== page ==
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An Online Student’s Guide to Twitter

Since Twitter started in 2006, hundreds of millions of accounts have been opened and it now sees a billion tweets (messages sent via Twitter) per week. If you are new to Twitter or perhaps still considering jumping in, the numbers can seem overwhelming. "Twitter is a real-time information network that connects you to the latest information about what you find interesting." The potential uses for such a network are seemingly endless.

Twitter is becoming more popular in higher education. A 2010 Faculty Focus survey found that over a third of college faculty used Twitter in some way, such as for sharing information and as a news feed. The report also noted an increase from the previous year for use of Twitter to communicate with students and as a learning tool. Leaders in education and training development, such as Logan Rath at SUNY Brockport, are looking for ways Twitter can be utilized to improve communication in a course and enhance the learning process.

Creating and maintaining a Twitter account can be an educational process, even outside of school, providing you with access to people and information. It can also be a distraction. How can you use it wisely? Let's focus on how it might be leveraged to help you as an online student. In this post I'll describe some of the ways you might want to use Twitter and a few techniques for managing that use so that it is productive, not a time waster.

Establish Goals for Use

Before engaging with this tool for use in your education and career, take some time to set a few goals for how you plan to use it. Several popular uses include:

  • Meeting new people: Twitter allows you to view and engage in discussions meeting new people along the way. By "following" others in your field of study, adding to the discussions, you can become part of that online community and broaden your circle a bit. You might even eventually meet a few of these people in person! It has happened to me at professional conferences.
  • Interacting with leaders in your field: You may be surprised at the wide range of people who are active on Twitter. It has become a popular tool for educators and many other professions. Those who decide to engage in Twitter are also usually open to making the connections. You may find yourself in conversation with the leaders in your field!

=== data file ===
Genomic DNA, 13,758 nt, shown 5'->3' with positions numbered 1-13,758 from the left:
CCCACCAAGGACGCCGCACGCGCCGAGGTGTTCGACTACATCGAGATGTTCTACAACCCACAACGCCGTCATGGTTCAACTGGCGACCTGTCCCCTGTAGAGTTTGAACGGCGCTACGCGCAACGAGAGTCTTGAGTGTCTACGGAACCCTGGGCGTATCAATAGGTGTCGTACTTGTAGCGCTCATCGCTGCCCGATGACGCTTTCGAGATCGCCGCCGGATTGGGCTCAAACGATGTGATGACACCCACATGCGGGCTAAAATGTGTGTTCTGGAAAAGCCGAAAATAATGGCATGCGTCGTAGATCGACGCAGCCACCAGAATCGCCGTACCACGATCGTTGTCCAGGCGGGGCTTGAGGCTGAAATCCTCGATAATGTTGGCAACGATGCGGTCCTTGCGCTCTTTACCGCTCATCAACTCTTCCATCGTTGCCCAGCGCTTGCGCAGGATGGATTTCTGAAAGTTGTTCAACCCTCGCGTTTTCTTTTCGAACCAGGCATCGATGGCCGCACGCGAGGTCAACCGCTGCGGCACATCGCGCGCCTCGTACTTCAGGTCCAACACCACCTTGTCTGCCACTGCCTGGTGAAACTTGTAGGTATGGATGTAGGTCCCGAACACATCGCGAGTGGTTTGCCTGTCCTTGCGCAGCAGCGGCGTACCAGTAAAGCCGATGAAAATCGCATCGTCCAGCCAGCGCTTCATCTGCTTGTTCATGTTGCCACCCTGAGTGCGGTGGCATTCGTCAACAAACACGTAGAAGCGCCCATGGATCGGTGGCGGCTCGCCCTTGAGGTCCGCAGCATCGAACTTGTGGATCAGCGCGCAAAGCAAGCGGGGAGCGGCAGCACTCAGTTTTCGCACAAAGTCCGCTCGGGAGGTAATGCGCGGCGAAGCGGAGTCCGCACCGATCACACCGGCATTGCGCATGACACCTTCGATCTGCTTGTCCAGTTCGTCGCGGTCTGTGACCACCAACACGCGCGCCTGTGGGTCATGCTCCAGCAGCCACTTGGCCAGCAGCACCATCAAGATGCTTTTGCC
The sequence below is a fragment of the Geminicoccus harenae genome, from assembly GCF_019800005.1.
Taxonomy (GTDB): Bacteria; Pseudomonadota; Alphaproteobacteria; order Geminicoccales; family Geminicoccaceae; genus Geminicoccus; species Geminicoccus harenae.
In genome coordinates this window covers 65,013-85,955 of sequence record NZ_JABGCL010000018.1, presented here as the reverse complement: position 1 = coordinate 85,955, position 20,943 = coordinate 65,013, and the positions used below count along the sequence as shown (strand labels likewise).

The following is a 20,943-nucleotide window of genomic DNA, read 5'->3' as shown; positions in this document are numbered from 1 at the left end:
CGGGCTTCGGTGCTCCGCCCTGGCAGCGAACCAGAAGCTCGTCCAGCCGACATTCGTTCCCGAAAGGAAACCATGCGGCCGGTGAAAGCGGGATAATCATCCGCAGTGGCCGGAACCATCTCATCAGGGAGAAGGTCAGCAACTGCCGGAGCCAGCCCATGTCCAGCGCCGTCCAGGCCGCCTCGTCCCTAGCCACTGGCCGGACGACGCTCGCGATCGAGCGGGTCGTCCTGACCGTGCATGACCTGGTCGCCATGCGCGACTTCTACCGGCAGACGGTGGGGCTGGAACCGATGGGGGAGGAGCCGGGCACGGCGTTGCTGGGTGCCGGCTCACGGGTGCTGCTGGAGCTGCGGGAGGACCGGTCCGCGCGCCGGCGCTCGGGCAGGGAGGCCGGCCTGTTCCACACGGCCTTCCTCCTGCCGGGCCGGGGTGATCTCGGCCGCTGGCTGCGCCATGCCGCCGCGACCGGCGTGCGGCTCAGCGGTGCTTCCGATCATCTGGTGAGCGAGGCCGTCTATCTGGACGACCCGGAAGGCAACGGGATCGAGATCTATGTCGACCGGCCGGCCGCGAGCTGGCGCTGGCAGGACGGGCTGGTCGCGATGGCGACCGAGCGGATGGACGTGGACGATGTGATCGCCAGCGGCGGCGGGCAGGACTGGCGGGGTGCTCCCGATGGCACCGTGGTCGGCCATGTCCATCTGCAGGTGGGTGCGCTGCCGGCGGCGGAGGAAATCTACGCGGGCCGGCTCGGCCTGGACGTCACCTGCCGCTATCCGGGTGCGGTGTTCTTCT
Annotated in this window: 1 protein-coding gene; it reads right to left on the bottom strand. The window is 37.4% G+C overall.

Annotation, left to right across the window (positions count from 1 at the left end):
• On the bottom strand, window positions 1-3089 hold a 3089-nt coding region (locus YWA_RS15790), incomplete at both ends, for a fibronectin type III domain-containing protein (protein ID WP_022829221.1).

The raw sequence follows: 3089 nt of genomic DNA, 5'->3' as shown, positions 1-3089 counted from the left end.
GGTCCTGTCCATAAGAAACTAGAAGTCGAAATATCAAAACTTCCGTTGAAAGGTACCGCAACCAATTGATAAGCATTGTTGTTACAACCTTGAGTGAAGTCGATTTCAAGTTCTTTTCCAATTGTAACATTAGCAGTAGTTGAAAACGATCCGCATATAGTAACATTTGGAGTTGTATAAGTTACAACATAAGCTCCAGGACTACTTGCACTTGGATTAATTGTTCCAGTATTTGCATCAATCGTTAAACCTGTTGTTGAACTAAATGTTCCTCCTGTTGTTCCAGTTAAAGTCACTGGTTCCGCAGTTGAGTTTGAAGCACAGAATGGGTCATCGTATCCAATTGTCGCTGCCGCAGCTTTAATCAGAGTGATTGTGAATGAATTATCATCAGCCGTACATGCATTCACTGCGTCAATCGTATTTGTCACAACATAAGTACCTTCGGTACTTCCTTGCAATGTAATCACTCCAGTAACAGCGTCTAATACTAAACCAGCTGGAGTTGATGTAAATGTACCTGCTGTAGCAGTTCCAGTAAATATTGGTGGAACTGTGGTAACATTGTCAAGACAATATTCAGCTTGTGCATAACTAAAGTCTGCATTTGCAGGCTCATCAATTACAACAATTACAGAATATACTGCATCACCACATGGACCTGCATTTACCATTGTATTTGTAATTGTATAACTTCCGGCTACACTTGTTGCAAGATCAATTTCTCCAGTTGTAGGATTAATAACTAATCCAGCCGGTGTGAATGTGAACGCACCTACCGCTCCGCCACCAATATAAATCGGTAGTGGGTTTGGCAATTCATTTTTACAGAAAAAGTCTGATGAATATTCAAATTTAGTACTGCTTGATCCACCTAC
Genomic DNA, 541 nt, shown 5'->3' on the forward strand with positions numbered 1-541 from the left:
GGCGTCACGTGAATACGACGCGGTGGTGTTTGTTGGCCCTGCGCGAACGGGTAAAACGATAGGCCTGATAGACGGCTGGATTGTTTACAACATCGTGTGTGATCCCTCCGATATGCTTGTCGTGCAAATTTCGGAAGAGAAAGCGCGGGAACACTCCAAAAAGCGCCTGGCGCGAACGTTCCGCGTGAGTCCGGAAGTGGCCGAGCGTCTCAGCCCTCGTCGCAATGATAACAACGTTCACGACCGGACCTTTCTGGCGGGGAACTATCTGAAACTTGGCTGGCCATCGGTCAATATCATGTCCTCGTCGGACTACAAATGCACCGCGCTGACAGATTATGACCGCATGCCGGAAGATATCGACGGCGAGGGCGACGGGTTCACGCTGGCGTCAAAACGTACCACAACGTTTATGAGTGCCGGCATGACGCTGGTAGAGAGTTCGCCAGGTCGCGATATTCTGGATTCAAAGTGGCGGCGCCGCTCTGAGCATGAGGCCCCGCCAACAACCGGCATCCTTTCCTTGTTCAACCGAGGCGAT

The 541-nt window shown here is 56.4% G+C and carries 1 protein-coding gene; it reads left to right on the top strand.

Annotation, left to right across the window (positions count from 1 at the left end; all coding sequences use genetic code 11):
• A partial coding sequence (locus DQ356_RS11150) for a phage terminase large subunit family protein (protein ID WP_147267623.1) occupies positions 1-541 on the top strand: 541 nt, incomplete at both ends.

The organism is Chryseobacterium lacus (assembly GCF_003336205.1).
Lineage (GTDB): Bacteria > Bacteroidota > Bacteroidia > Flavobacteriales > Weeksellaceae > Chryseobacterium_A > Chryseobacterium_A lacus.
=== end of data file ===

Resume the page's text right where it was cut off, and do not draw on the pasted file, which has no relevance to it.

• Staying up-to-date with industry issues: Twitter allows you to craft your own personalized new feed. Consider who and what you might want to include in this feed: publications, professional associations, researchers, etc. Choose to follow accounts that are specifically related to your studies and professional interests.
  • Learning new things: Use Twitter as a source of information. Many people tweet links to websites, articles, news stories, and book reviews that may be helpful with your current work, as well as introduce you to new ideas and avenues to explore.
  • Getting feedback: Once you begin building your Twitter network, you can ask (and answer) questions. Need to find out more about a specific topic? Looking for an article or reference? Curious about employment in a region or sector? Ask your network!

An educator recently tracked his use of Twitter and provided his take on what you can learn via Twitter. Take a look at this post – If you were on Twitter – that captures the information and conversations he encountered in just one day. This post may provide you with a few ideas about how you could use Twitter.

Participate in Twitter Activities

There are organized events that also occur in the Twitter community. Through the use of hashtags (#) groups participate in these real-time conversations.